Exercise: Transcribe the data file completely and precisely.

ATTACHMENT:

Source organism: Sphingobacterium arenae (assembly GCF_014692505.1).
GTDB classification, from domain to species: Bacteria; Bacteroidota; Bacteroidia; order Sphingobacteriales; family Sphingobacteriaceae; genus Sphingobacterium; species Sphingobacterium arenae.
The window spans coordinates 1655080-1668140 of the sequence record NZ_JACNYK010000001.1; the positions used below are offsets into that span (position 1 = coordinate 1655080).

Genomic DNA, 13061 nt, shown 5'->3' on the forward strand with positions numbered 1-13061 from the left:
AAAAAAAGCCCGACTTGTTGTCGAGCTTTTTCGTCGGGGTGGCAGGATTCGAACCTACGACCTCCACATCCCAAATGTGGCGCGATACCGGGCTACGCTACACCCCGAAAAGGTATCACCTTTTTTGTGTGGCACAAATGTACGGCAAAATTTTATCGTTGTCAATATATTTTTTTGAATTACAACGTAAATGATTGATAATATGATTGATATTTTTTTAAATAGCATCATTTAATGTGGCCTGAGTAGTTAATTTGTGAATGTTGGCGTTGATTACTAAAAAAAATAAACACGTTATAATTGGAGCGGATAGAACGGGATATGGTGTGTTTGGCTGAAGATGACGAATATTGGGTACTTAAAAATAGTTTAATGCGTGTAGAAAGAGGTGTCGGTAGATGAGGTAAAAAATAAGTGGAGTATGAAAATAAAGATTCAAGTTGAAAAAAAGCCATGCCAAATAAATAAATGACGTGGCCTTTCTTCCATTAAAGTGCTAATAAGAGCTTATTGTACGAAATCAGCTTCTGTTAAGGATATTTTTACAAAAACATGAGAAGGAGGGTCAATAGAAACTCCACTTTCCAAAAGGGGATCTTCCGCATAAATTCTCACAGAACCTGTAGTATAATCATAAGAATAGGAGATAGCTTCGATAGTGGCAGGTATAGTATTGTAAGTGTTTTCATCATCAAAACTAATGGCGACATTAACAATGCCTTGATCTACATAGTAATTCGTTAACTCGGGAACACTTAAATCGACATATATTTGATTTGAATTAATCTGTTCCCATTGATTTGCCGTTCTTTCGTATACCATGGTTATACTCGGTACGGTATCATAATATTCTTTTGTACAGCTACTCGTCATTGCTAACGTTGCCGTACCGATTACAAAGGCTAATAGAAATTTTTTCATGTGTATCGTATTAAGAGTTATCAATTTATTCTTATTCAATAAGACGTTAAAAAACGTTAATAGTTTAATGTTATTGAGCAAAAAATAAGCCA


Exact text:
Source organism: Sphingobacterium arenae (assembly GCF_014692505.1).
GTDB classification, from domain to species: Bacteria; Bacteroidota; Bacteroidia; order Sphingobacteriales; family Sphingobacteriaceae; genus Sphingobacterium; species Sphingobacterium arenae.
The window spans coordinates 1655080-1668140 of the sequence record NZ_JACNYK010000001.1; the positions used below are offsets into that span (position 1 = coordinate 1655080).

Genomic DNA, 13061 nt, shown 5'->3' on the forward strand with positions numbered 1-13061 from the left:
AAAAAAAGCCCGACTTGTTGTCGAGCTTTTTCGTCGGGGTGGCAGGATTCGAACCTACGACCTCCACATCCCAAATGTGGCGCGATACCGGGCTACGCTACACCCCGAAAAGGTATCACCTTTTTTGTGTGGCACAAATGTACGGCAAAATTTTATCGTTGTCAATATATTTTTTTGAATTACAACGTAAATGATTGATAATATGATTGATATTTTTTTAAATAGCATCATTTAATGTGGCCTGAGTAGTTAATTTGTGAATGTTGGCGTTGATTACTAAAAAAAATAAACACGTTATAATTGGAGCGGATAGAACGGGATATGGTGTGTTTGGCTGAAGATGACGAATATTGGGTACTTAAAAATAGTTTAATGCGTGTAGAAAGAGGTGTCGGTAGATGAGGTAAAAAATAAGTGGAGTATGAAAATAAAGATTCAAGTTGAAAAAAAGCCATGCCAAATAAATAAATGACGTGGCCTTTCTTCCATTAAAGTGCTAATAAGAGCTTATTGTACGAAATCAGCTTCTGTTAAGGATATTTTTACAAAAACATGAGAAGGAGGGTCAATAGAAACTCCACTTTCCAAAAGGGGATCTTCCGCATAAATTCTCACAGAACCTGTAGTATAATCATAAGAATAGGAGATAGCTTCGATAGTGGCAGGTATAGTATTGTAAGTGTTTTCATCATCAAAACTAATGGCGACATTAACAATGCCTTGATCTACATAGTAATTCGTTAACTCGGGAACACTTAAATCGACATATATTTGATTTGAATTAATCTGTTCCCATTGATTTGCCGTTCTTTCGTATACCATGGTTATACTCGGTACGGTATCATAATATTCTTTTGTACAGCTACTCGTCATTGCTAACGTTGCCGTACCGATTACAAAGGCTAATAGAAATTTTTTCATGTGTATCGTATTAAGAGTTATCAATTTATTCTTATTCAATAAGACGTTAAAAAACGTTAATAGTTTAATGTTATTGAGCAAAAAATAAGCCA